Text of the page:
As the COVID-19 pandemic continues to impact on everyday life, the general public has begun to explore different forms of entertainment. In particular, the popularity of hiking has soared to an all-time high in Hong Kong – but so have the volumes of rubbish left behind. The 2021 “Hong Kong Countryside Rubbish Survey”, conducted by Green Power, indicated that with visits to the countryside continuing to increase during the pandemic, concerns have grown regarding the impact on the environment, with people leaving large amounts of garbage such as plastic bottles, plastic bags and disposable tableware on trails. Some of this discarded food and packaging may be ingested by animals, putting their health in danger.
The survey also found that more than 60% of respondents generated an average of 2.5 pieces of plastic waste during each visit. Among the types of waste discarded on trails, tissue paper was the most common (68%), followed by food packaging (61%), and then plastic bags and disinfectant wipes (48%). On average, each visitor produced one to two pieces of such rubbish during each outing.
One positive note is that more than half of respondents said they would take away their own rubbish at the end of the trips, and that figure has been increasing over recent years.
Remember not to throw rubbish on trails as it not only spoils the natural beauty but also increases the workload of cleaners – please leave no trace of your presence when hiking and camping!
Plan Ahead and Prepare
Whatever You Carry, Bring It Back
Minimize Fire Impacts
Use Durable Surfaces
Leave What You Find
Be Considerate to Other Visitors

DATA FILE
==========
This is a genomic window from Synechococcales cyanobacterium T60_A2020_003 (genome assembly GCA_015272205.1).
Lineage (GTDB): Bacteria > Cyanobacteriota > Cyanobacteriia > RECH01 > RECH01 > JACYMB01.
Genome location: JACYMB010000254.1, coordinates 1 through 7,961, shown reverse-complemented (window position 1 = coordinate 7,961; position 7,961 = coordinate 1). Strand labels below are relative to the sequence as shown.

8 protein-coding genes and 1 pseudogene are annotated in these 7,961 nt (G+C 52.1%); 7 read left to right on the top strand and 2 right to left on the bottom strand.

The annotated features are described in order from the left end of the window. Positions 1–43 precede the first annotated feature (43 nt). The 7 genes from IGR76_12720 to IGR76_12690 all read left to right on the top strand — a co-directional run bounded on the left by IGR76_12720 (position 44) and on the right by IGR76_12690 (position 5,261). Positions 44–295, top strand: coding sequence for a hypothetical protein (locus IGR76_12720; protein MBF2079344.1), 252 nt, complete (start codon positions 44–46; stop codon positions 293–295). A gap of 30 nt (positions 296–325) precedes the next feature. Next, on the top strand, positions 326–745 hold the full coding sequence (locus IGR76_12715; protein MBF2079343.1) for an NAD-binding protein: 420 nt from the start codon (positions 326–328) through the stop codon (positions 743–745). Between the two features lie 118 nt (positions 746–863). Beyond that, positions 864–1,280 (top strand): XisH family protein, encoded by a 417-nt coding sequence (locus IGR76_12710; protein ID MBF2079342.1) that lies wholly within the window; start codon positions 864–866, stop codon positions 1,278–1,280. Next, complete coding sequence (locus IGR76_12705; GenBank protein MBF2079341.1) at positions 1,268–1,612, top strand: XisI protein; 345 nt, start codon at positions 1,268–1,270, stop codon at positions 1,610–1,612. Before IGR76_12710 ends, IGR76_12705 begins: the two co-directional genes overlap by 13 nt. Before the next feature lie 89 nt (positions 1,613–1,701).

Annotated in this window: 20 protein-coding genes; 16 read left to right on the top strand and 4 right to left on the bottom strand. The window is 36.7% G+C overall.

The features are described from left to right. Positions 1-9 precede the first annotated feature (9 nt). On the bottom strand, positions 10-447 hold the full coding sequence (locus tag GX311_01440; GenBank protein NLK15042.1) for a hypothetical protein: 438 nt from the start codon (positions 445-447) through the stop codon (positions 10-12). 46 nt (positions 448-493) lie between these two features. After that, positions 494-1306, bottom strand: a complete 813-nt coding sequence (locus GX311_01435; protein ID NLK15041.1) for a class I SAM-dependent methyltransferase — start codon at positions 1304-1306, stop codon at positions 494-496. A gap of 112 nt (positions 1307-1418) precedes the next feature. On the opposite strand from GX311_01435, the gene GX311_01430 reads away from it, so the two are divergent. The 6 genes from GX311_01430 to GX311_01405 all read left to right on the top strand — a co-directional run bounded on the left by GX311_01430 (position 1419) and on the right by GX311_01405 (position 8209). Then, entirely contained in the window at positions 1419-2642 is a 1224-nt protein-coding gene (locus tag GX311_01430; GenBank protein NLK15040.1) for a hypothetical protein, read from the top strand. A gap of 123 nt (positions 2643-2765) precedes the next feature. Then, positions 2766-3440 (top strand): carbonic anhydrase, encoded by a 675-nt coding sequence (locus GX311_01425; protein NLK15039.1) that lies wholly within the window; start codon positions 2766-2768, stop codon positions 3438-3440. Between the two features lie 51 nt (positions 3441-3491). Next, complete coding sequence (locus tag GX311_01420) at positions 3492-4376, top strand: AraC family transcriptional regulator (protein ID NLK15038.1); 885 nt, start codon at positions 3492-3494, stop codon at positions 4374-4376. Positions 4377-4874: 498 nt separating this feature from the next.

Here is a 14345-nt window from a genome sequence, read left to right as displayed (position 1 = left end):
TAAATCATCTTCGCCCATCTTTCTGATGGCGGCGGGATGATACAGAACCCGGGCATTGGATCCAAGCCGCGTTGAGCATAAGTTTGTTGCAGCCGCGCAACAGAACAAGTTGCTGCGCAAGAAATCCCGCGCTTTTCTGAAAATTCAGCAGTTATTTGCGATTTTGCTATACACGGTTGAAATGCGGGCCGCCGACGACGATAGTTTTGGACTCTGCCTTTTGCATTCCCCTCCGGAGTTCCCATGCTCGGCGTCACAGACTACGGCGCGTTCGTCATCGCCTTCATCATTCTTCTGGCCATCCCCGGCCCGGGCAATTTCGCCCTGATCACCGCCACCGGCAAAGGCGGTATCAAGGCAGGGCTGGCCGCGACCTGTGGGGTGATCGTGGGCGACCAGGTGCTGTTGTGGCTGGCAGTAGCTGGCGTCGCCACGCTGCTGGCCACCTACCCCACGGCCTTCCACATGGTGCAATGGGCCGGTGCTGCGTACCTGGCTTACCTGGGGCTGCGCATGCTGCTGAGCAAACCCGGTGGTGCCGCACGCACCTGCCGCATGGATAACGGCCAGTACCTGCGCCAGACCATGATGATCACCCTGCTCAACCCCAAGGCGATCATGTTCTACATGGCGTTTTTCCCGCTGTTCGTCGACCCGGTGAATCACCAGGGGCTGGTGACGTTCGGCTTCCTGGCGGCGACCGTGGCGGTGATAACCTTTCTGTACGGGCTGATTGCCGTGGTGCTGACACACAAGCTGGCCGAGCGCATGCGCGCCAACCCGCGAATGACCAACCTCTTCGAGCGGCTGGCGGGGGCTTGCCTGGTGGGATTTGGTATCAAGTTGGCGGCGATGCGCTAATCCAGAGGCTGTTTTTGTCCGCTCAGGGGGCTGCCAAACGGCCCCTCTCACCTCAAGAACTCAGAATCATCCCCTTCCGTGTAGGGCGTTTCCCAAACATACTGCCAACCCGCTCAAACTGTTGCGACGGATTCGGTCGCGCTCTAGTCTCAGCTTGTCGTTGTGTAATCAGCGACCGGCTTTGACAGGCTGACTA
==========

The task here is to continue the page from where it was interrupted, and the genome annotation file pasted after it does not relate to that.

Remember to take ALL your trash away and don’t leave anything behind after hiking or camping. You may think that some of your rubbish will decompose, but actually it could increase the burden on the natural surroundings.
Tissue paper will decompose naturally. Is that correct?
It’s only partly correct. An experiment conducted overseas demonstrated that tissue paper will not start decomposing until it rains – and the speed of decomposition varies according to the size and thickness of the tissue paper. That means a wad of tissue paper left in our beautiful countryside could take a few months – and as long as a few years – to decompose entirely.
I can throw fruit peel on the hill as fertilizer, right?
Can I leave fruit seeds on hills to add to the diversity of plants?
Seeds are generally harder than fruit peel and in fact are more difficult to decompose. Even if the seeds left on hills can successfully germinate and grow, this may disrupt the ecological balance in that area. Species that did not exist originally may begin to occupy the space and use all the nutrients over time. As a result, the local ecosystem will be affected with a food chain created that interferes with nature.